An electronic display that can be changed as desired. Not only can you personalize the words, but you may also be able to change how it’s displayed. For instance, the sign may display a message statically. Or it may present one message after another (slideshow). On the other hand, it may display words in succession (rolling messages).
Example: The Mount Terrence Volunteer Fire Department wants a way to communicate better with the community. They selected an LED message center so they can change their message according to their own and community needs. For their first week, it will announce: “We need firefighters—sign up today!” Then, next week, they’ll wish the very best to their local Little League team.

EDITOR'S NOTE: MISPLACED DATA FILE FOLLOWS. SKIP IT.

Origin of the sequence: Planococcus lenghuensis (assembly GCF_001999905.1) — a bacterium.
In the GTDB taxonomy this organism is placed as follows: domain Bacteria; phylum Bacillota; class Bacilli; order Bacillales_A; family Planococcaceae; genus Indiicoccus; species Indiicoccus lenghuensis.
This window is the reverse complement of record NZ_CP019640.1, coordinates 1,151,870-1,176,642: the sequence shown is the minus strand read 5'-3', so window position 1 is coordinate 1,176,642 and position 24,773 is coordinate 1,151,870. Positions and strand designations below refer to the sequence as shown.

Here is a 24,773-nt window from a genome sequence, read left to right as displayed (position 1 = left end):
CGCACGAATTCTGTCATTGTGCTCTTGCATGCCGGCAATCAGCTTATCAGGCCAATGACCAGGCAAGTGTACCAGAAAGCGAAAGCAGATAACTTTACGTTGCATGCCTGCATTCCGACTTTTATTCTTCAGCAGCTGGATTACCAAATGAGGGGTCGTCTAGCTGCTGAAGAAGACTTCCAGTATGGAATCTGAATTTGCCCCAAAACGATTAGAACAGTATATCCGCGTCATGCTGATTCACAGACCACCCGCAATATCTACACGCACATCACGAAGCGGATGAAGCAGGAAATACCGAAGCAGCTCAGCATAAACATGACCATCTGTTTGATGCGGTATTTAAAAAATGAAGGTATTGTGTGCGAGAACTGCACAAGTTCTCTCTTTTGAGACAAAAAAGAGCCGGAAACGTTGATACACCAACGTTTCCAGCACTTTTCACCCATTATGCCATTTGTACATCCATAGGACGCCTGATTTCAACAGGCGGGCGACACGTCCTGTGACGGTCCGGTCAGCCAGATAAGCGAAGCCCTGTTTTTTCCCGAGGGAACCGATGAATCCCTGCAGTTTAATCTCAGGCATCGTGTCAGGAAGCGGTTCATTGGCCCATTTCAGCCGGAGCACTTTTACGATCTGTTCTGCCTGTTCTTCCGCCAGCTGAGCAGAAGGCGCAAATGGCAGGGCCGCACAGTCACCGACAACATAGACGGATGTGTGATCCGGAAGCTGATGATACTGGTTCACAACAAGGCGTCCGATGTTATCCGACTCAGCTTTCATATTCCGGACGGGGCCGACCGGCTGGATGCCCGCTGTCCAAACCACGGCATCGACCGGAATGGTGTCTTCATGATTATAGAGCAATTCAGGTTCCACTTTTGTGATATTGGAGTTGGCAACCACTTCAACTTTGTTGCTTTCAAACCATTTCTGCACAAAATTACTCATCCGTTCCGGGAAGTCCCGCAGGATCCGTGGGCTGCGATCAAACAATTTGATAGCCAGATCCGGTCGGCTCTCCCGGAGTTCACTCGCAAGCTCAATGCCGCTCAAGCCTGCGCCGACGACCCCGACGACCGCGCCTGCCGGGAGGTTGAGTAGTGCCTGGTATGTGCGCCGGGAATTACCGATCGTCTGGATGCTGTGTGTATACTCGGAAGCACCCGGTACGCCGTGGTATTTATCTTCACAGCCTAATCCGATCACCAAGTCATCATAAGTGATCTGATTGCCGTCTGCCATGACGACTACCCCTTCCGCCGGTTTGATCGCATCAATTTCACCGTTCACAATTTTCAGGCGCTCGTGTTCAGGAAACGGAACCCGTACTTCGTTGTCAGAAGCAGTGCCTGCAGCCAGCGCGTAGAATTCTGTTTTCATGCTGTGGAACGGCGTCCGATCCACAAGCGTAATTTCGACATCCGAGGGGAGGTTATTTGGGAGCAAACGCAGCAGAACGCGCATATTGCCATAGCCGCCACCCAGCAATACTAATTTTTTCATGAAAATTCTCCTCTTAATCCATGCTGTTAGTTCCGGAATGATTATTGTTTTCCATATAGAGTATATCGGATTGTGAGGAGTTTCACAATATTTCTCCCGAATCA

Signs placed in a building’s lobby or other interior areas. May display the company or organization’s name by placing it prominently on a wall. And may be constructed using plastic, metal, or foam dimensional letters.
Example: Taylor, Tarrantino, Payne, & Willis, Attorneys at Law have experienced 30% revenue growth year after year since their inception 15 years ago. As a result, they’re ready for an office upgrade. And they secured one of the first available suites in a brand new high rise building. They have a lot of freedom to design the new area. So, they’re choosing to use cursive bronze-finish letters spelling out the company’s name on the main lobby wall.
Meeting & event signs